Preventing opioid misuse

Opioid misuse is a growing problem. But it can be avoided. Understanding how it happens is a good start. Here are a few other important steps for preventing opioid misuse.

  1. Be honest with your doctor. Your doctor should know about any alcohol or medications you are consuming. He or she should also know when you started to use them, and how much you take.
  2. Learn about other options. Ask your doctor about other options for pain management.
  3. Don’t share your medications with anyone. And don’t use someone else’s. Sharing drugs can be dangerous. Something in another person’s drug, or their dosage, might cause a reaction. And, you don’t know if someone else might have a negative reaction to your medications.
  4. Stop taking your opioids if you don’t need them. You don’t need to “finish off” your opioid prescription the way you do with medications like antibiotics. Talk to your doctor about how long to take prescription opioids or any other medication.
  5. Turn in your old drugs. Once you’ve stopped taking a prescription opioid, remove it from your home. But, don’t just throw it away. View this map to find a Walgreens location with a drug disposal kiosk near you. This step will help keep family members (including children), pets, and visitors from swallowing or taking unused and potentially dangerous drugs.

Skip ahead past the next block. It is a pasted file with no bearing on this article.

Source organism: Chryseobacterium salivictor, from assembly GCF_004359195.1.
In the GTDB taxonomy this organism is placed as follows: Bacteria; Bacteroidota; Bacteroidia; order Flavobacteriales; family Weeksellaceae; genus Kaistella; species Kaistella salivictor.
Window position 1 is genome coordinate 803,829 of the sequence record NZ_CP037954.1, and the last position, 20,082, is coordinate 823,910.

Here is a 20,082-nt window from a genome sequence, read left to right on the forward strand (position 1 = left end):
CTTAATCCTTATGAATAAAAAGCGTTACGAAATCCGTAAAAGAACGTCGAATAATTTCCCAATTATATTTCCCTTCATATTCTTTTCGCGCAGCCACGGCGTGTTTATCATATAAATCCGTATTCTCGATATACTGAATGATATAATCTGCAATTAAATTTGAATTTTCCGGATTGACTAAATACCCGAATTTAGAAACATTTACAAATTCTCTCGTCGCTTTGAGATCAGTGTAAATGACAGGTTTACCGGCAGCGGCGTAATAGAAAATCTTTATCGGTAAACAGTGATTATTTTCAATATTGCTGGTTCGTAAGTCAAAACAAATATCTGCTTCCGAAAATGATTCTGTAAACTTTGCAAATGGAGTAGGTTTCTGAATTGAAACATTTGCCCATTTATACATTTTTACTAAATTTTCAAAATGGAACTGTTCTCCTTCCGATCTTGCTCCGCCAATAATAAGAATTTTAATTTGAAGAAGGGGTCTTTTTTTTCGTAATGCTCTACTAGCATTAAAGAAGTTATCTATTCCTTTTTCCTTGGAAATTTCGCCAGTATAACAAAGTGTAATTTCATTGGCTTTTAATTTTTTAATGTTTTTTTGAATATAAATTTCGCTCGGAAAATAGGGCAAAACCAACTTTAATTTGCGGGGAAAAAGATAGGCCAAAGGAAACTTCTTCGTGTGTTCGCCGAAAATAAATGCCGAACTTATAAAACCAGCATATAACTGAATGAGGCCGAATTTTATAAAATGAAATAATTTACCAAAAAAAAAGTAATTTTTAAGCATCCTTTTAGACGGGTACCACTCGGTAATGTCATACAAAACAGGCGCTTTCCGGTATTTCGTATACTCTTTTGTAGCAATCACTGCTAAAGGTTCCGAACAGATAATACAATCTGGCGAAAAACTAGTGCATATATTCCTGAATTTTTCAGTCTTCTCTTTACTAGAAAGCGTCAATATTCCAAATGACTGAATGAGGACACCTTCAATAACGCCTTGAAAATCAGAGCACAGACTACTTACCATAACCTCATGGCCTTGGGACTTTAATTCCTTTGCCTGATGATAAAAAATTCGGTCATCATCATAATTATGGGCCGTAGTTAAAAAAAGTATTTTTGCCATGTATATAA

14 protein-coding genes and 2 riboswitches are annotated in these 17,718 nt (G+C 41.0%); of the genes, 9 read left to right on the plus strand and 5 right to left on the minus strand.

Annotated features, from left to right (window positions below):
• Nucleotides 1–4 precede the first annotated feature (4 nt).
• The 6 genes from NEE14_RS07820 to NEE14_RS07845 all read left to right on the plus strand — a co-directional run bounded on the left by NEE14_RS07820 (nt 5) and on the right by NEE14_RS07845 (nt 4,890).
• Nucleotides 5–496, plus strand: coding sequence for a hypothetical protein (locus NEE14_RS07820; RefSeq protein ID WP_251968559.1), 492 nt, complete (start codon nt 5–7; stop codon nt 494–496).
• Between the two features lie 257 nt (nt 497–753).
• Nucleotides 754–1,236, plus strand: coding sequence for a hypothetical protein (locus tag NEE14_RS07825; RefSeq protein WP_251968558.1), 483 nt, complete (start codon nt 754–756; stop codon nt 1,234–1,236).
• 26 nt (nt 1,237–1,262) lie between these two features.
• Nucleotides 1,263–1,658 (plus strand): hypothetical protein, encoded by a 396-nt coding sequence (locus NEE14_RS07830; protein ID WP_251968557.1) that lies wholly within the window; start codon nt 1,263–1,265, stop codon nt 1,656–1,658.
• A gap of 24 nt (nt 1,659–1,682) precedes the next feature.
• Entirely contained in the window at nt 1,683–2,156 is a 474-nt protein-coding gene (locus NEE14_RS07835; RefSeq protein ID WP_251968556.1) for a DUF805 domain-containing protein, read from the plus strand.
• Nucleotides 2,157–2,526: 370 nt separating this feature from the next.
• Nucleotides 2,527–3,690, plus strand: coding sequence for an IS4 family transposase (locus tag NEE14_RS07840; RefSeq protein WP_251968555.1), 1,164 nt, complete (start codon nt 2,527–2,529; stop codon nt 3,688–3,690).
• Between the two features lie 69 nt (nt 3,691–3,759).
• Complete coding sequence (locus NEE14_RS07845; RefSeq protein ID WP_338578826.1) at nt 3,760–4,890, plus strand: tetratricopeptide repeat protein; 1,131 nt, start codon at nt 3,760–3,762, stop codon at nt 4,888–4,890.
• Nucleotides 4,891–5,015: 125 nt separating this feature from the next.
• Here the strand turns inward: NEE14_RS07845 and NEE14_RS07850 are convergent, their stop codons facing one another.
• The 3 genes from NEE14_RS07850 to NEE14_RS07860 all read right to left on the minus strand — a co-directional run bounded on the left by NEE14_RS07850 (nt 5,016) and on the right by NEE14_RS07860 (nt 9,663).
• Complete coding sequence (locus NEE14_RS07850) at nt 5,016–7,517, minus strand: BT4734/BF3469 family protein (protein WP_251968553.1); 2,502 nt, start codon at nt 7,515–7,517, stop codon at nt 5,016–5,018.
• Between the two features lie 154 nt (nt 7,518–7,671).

Treating opioid misuse

If you’re concerned about opioid addiction, help is available. Treatment can save your life or the life of someone you know.

Treating the whole person—including physical and mental health—leads to higher success and can be the best way to help the life of someone through an addiction. Other medications are available that can help a person give up the opioid and cope with any withdrawal symptoms and cravings.

Mental health counseling can help a person better understand his or her addiction. In addition, a person can gain new skills for productively dealing with setbacks, stress, or grief. Plus, counseling can help a person find the drive to commit to better health over the long term.

It will take all of us working together to heal and protect ourselves and our families.

Ask for help

Don’t be afraid or ashamed to ask your doctor or someone else you trust for help. The Substance Abuse and Mental Health Services Administration has a national helpline available to everyone at 1-800-662-4357 and an online treatment finder.

If you are not comfortable going to a doctor’s office, or you live in a rural area where there aren’t as many doctors, consider a telehealth service. BlueCare Anywhere is one available with most BCBSAZ plans. There are also companies that offer this service for a fee. Search ‘telehealth’ online for a list of companies.

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